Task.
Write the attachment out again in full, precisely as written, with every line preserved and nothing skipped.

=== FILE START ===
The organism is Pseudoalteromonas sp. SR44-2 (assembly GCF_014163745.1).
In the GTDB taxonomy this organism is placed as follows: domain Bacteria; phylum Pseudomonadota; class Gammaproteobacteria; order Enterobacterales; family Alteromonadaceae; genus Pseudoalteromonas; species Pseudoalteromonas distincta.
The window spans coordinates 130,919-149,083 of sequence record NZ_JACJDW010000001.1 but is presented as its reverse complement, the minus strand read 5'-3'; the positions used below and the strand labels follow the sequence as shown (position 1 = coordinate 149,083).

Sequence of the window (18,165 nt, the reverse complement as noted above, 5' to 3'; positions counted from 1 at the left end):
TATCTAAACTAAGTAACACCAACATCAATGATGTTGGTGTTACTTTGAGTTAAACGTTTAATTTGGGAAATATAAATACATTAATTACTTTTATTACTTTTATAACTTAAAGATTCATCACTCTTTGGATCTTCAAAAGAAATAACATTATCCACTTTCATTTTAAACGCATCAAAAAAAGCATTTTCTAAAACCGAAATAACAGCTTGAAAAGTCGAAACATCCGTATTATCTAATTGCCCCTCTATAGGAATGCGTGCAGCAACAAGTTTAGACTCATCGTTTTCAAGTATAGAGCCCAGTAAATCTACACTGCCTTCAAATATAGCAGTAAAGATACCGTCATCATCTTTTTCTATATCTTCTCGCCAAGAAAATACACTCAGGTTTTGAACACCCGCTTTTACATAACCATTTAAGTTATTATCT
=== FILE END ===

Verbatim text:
The organism is Pseudoalteromonas sp. SR44-2 (assembly GCF_014163745.1).
In the GTDB taxonomy this organism is placed as follows: domain Bacteria; phylum Pseudomonadota; class Gammaproteobacteria; order Enterobacterales; family Alteromonadaceae; genus Pseudoalteromonas; species Pseudoalteromonas distincta.
The window spans coordinates 130,919-149,083 of sequence record NZ_JACJDW010000001.1 but is presented as its reverse complement, the minus strand read 5'-3'; the positions used below and the strand labels follow the sequence as shown (position 1 = coordinate 149,083).

Sequence of the window (18,165 nt, the reverse complement as noted above, 5' to 3'; positions counted from 1 at the left end):
TATCTAAACTAAGTAACACCAACATCAATGATGTTGGTGTTACTTTGAGTTAAACGTTTAATTTGGGAAATATAAATACATTAATTACTTTTATTACTTTTATAACTTAAAGATTCATCACTCTTTGGATCTTCAAAAGAAATAACATTATCCACTTTCATTTTAAACGCATCAAAAAAAGCATTTTCTAAAACCGAAATAACAGCTTGAAAAGTCGAAACATCCGTATTATCTAATTGCCCCTCTATAGGAATGCGTGCAGCAACAAGTTTAGACTCATCGTTTTCAAGTATAGAGCCCAGTAAATCTACACTGCCTTCAAATATAGCAGTAAAGATACCGTCATCATCTTTTTCTATATCTTCTCGCCAAGAAAATACACTCAGGTTTTGAACACCCGCTTTTACATAACCATTTAAGTTATTATCT